A Comparison of Instructor Evaluations for Online Courses
Karyn W. Tunks, Ph.D.
University of South Alabama
Mary F. Hibberts, M.Ed
University of South Alabama
Online learning is growing at a rapid rate across the United States (Durrington, Berryhill & Swafford, 2006; Tabatabaei, Schrottner, & Reichgelt, 2006). However, course evaluation systems have not kept up with these changes and are often inadequate for evaluating the unique expectations and demands faced by online instructors. Typically, online instructors are evaluated using instruments designed for face-to-face classroom instruction (Mandernach, Donnelli, Dailey, Schulte, (2005). As a result, important indicators of effective teaching in an online format are not evaluated by students. Key competencies for online instruction can include instructor response rate and availability, frequency and quality of instructor presence, community building, assessment, and overall management of the course (Luck, 2001; Firch & Montambeau, 2000). Evaluation specific to online instructors is beneficial in informing online instructors of how their specific behaviors are viewed by students, providing data to administrators for faculty evaluation purposes (Tobin, 2004), and useful for planning and providing professional development opportunities (Mandernach, Donnelli, Dailey, Schulte, (2005).A Comparison of Instructor Evaluations for Online Courses
This study describes the comparison of two faculty evaluations. The traditional evaluation required by the university in all classes regardless of the type of delivery (face-to-face, hybrid, online) is compared to an evaluation (Online Instructor Evaluation) designed specifically to evaluate online teaching competencies. Subjects identified the Online Instructor Evaluation as providing the most useful and relevant feedback for evaluating online instructors.
Online learning is growing at a rapid rate across the U.S.(Dunlap, Sobel, & Sands, 2007; Durrington, Berryhill & Swafford, 2006; Stoltenkamp, Kies, & Njenga, 2007; and Tabatabaei, Schrottner, & Reichgelt, 2006). Singh & Pan (2004) identified over 54,000 online courses offered at the postsecondary level and by 2008, 83% of higher education institutions offered some form of distance learning (Allen & Seaman, 2008). The trend toward online course delivery continues to increase in the effort to satisfy the growing demand (Gallien & Oomen-Early, 2008; Kim, Bonk, & Zeng, 2005).
Along with the introduction and rapid growth of online instruction came concern for equivalency between the two delivery formats. Educators and researchers wanted to know if online instructors were able to present information and evaluate student learning to the same degree of effectiveness as in a traditional classroom. Comparisons with traditional classroom learning have been made in areas such as critical thinking (Bullen, 1998; Mandernach, Forrest, Babutzke & Manker, 2009) and quality of interactions between instructors and students (Polhemus, Shih, Richardson, & Swan, 2000; Rourke, Anderson, Garrison, & Archer 2001; Ward & Newlands, 1998). Results showed that there could be greater benefits in online courses. For example, Paskey (2001) found that among graduate students, online discussion groups generated more involvement in learning than voluntary class discussions in a face-to-face environment because participation of all students was required. Over time, there has been a major shift in the focus of research. As the online format gained momentum so did a pedagogical foundation specific to best practices in online classrooms.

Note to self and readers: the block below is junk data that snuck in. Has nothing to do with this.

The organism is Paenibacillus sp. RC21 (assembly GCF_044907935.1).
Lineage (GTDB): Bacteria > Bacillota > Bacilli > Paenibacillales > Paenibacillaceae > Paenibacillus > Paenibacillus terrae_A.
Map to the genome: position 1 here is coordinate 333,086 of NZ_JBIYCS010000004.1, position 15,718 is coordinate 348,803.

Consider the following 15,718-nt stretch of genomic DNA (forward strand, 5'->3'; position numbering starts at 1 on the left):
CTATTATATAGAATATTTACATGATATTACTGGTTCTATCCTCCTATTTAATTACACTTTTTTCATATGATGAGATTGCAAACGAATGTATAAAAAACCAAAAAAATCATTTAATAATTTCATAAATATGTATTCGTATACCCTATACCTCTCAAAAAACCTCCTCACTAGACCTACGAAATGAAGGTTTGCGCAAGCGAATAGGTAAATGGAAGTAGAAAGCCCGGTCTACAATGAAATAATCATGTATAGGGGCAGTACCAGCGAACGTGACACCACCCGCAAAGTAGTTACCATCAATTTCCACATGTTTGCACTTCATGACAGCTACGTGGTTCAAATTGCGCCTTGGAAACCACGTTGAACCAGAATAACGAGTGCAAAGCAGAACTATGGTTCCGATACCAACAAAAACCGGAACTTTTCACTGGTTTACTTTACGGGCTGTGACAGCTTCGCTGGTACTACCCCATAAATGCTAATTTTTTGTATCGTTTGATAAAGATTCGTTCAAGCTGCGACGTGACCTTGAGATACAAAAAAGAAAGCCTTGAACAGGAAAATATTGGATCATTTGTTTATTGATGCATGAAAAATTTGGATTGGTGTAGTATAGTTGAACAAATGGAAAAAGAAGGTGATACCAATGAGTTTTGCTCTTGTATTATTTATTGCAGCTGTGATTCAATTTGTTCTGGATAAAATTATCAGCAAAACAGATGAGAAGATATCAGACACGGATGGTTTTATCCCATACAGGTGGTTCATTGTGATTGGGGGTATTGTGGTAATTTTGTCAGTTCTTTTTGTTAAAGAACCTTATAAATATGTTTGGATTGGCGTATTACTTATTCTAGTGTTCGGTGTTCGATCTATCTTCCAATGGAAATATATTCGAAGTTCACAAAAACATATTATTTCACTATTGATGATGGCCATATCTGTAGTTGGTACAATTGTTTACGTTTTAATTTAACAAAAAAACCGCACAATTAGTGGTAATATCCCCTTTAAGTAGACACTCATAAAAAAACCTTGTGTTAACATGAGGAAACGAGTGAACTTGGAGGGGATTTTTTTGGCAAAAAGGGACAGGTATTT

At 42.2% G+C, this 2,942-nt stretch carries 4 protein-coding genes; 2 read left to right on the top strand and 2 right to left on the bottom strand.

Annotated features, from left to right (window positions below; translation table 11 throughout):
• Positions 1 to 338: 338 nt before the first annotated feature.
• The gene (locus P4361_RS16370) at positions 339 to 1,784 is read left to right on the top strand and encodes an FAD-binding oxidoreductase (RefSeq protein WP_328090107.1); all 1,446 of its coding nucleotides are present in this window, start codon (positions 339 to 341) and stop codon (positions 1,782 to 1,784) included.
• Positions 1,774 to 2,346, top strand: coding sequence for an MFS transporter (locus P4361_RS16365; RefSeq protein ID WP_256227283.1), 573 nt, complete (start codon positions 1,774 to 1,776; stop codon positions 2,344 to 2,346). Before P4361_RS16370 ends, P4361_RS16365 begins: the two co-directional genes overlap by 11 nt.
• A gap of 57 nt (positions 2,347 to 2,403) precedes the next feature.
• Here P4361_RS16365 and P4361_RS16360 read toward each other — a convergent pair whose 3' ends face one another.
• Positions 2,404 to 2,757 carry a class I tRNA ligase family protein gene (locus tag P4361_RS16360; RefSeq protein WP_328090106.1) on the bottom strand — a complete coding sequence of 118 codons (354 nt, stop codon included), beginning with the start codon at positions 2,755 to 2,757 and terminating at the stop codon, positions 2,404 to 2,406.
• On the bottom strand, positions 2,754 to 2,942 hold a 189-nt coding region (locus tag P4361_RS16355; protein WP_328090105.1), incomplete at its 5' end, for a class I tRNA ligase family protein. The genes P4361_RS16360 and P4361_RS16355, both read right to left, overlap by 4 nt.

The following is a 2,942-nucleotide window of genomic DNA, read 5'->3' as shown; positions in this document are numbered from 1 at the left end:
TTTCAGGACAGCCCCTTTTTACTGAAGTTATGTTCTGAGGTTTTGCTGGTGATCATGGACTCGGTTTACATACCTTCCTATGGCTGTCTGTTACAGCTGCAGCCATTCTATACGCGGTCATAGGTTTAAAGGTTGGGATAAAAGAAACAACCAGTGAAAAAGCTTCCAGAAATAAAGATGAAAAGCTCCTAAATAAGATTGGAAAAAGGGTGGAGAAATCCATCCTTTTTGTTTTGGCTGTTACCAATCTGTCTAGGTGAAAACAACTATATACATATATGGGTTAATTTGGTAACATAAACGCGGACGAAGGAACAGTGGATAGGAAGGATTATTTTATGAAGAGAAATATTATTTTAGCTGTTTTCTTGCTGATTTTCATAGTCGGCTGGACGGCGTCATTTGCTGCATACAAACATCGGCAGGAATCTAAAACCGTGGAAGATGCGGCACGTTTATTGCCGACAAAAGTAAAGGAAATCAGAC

Today, online instructional practices are being reviewed and scrutinized to determine the most effective methods for delivering technology-based instruction. Studies have examined the opinions of university faculty and administrators (Mandernach, Donnelli, Dailey & Schulte, 2005) as well as student satisfaction and perceived learning (Swan, 2001). Graham, Cagiltay, Lim, Craner, & Duffy (2001) identified a set of principles for effective teaching in online classrooms. These include student-faculty contact, cooperation among students, active learning, prompt feedback and communicating high expectations. Other key competences that have been identified are instructor response rate and availability, frequency and quality of presence in the online classroom, facilitation of discussions, quality of instructor-created supplemental materials, and overall management of the course (Mandernach, Donnelli, Dailey, & Schulte, 2005). While some of these practices are also useful in the face-to-face classroom, they are considered paramount to academic success in an online learning format.
As the need for and understanding of online instruction continues to rise, it is imperative that systems are in place for evaluating instructors who teach online courses (Mandernach, Donnelli, Dailey, & Schulte, (2005). These evaluation systems should have the ability to evaluate teaching behaviors specific to online teaching. They should also be able to pinpoint areas that require remediation in order to promote best practices in online learning. Since there are key competencies specific to online teaching, evaluation tools must be designed to include these. It is unlikely that the generic course evaluation tools used for traditional classroom instruction will include all of these competencies.
Using an evaluation tool designed specifically for online instruction is also important to the faculty review process. Typically, administrators who are directly responsible for evaluating faculty have experience teaching in a traditional classroom. This provides a perspective from which to evaluate others. However, it cannot be assumed that those in a position of conducting faculty teaching evaluations have experience in or fully understand online pedagogy (Tobin, 2004). A thorough understanding of the similarities and differences between effective instruction in a face-to-face classroom versus an online classroom is needed, and tools designed specifically for evaluating online teaching are crucial. The information derived from evaluation tools can be used to conduct annual evaluations of online teaching as well as to identify areas of remediation.
Purpose of the Study
The purpose of this study was to compare two different evaluations to determine which, according to students, provides the most useful information for evaluating instructors of online classes. The study was conducted in the College of Education at a university located in the Southern United States. The first instrument used in the comparison was the traditional instructor evaluation (TIE) which is required in all classes regardless of platform for delivering instruction (i.e., face-to-face, hybrid, online). The second instrument was the Online Instructor Evaluation (OIE) which was designed specifically to evaluate key competencies of online instruction. These competencies were grouped into three areas: Climate and Community, Discussion Interaction and Facilitation, and Grading/Assessment. Data was collected to determine which of the two surveys provide the most useful and relevant feedback for evaluating instructors of online classes.